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If you have any questions on instituting your own cemetery transcription project, please contact us at teriepopp@popp.net 

Cemetery Transcription and Photograph Project:

Procedure Manual
By: Girl Scout Troop #1241
Girl Scout Council of Greater Minneapolis

            The purpose for genealogical research is to trace your family’s history and to give you a sense of who your ancestors were.

  1. Choose your cemetery.

*Decide what cemetery you would like to transcribe for your project. Consider all difficulties involved with travel and transportation.  Check to see if others have transcribed at an earlier date because some tombstones might be difficult to read.

  1. Get permission from the cemetery to transcribe and/or photograph the cemetery.

*for a private cemetery – talk to the person in charge of the cemetery to make sure that you are allowed to transcribe the tombstones and get written consent, if necessary

*for a public cemetery – contact the city to get permission

  1. Decide what day you will do the transcribing.

*Make sure that the weather is permitting and you allow yourself enough time, it may take a couple hours.

  1. Decide what to do with the information once you have obtained it.

*for example, you could put it on a website, make a book, etc.

  1. Locate a website to launch the information.

*Find a genealogy website that will post your information, such as www.rootsweb.com or www.usgenweb.com .

  1. Gather the materials you will need.

*Items might include: a notebook, pen, camera, possibly extra batteries for the camera, etc.  Also, you might need cleaning supplies such as a spray bottle with water.

  1. Go to the cemetery.
  2. Plan a route around the cemetery.

*Decide what path you will take when doing the project so that you will not repeat or miss any tombstones.

  1. Begin transcribing.

*Work in groups of three: One person reads the tombstone out loud, word-for-word, including punctuation and spaces. The second person listens to the person dictating and writes down exactly what is on the tombstone. The third person takes pictures of each tombstone making sure that they are easy to read.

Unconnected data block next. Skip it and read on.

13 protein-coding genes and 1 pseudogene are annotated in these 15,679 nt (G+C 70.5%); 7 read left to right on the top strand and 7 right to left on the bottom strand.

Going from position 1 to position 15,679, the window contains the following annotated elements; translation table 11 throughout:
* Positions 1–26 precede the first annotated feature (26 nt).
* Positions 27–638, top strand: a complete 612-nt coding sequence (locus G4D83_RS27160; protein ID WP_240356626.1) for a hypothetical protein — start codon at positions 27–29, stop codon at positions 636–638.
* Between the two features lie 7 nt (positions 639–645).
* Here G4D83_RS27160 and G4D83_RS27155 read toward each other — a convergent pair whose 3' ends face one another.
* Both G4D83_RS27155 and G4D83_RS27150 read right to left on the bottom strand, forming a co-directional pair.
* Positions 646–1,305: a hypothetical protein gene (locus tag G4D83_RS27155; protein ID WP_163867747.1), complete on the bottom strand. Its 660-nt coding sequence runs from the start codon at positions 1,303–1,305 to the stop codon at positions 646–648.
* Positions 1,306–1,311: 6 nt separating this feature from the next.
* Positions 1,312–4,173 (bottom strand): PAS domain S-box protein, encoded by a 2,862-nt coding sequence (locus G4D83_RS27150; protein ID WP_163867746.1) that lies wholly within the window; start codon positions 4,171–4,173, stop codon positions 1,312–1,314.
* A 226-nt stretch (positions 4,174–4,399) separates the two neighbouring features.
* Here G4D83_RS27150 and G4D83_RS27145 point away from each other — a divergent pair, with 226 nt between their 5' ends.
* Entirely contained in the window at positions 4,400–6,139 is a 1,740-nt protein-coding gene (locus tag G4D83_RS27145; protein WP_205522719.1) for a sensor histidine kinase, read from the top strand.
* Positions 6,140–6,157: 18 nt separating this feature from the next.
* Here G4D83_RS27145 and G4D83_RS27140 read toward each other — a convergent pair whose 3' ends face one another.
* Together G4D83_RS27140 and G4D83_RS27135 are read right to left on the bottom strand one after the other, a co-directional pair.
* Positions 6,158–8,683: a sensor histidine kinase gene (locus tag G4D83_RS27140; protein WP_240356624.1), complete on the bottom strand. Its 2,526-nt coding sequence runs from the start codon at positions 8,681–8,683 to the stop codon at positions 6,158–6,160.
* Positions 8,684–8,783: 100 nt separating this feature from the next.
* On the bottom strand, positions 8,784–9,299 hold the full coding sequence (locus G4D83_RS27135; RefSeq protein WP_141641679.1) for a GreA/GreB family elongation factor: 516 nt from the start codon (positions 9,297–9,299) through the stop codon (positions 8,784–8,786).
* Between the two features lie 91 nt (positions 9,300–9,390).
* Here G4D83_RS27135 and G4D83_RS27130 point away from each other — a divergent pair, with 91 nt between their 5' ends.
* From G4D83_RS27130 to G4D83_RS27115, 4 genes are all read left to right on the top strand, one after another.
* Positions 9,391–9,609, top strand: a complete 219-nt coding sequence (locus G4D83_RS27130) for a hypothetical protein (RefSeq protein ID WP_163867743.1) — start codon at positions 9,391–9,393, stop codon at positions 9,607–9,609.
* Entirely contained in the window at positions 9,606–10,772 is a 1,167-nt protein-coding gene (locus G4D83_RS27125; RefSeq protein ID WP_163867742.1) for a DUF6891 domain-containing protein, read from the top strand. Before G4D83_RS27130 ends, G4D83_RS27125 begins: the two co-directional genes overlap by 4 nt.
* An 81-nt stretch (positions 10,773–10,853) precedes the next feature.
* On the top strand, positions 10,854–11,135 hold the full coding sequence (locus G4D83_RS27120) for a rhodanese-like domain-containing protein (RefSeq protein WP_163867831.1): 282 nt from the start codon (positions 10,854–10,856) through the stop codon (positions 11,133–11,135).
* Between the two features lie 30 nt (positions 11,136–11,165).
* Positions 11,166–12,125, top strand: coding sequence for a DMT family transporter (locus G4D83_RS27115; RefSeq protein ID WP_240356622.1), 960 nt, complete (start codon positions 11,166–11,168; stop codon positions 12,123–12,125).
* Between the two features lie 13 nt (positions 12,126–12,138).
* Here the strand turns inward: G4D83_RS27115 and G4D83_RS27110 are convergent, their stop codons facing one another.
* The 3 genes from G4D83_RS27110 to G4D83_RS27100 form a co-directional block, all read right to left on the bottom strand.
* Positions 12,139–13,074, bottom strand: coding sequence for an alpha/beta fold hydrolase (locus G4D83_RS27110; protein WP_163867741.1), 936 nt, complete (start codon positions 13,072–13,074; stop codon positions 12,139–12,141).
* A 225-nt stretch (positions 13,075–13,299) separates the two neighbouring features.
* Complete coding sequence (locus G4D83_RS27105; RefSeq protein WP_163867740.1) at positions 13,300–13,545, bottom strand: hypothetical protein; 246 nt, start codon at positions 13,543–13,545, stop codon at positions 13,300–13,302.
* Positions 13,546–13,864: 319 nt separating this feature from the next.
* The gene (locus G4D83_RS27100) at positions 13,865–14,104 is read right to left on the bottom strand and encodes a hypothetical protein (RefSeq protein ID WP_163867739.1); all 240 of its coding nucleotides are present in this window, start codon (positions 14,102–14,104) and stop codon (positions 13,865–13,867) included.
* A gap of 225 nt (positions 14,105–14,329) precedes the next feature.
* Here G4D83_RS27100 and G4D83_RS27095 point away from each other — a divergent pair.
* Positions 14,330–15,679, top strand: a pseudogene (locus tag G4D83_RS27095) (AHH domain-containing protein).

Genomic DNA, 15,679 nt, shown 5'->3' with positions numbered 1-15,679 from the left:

1. Move to the next tombstone.

*Repeat steps from number 9.

  1. Make sure that you have transcribed all tombstones.

*Go back through and check the cemetery to make sure you have transcribed every tombstone and not missed any.

  1. Organize your information.

*If you do more than one cemetery, make sure that you separate each cemetery and make sure that it is all legible and easy to read.

  1. Type the data into the computer in alphabetical order.

*Make sure that you write each transcription exactly as it is written on the tombstone, use the same punctuation marks, tell whether there are pictures on the tombstone, and spell everything correctly. Put each transcription in the computer alphabetically by last name so that each name is easy to find.

  1. Scan or transfer the pictures into the computer.

*If you have a digital camera, just plug the camera in and transfer the pictures onto your computer. If you have a film camera, get the pictures developed and then scan them into the computer.

  1. Submit the photos and text to a website.

*once the transcriptions and photos are on your selected websites, make sure the spacing has stayed the same on the website.

  1. Organize the book.

*Make sure the text is in alphabetical order and the pictures are orderly.  Number the pages.

  1. Check to make sure there are no mistakes in the text.
  2. Print the text and pictures for the book.
  3. Make the index.

*List each name in alphabetical order and next to it list the page number of the transcription and the page number of the picture next to the name. 

  1. Bind the book.

*Take it to Kinko’s or a similar store to have it bound in one of several ways.

  1. Present the book to the organization of your choice.

*For example, Minnesota Historical Society or the historical society of the city that the cemetery is in.

Congratulations, you’re done!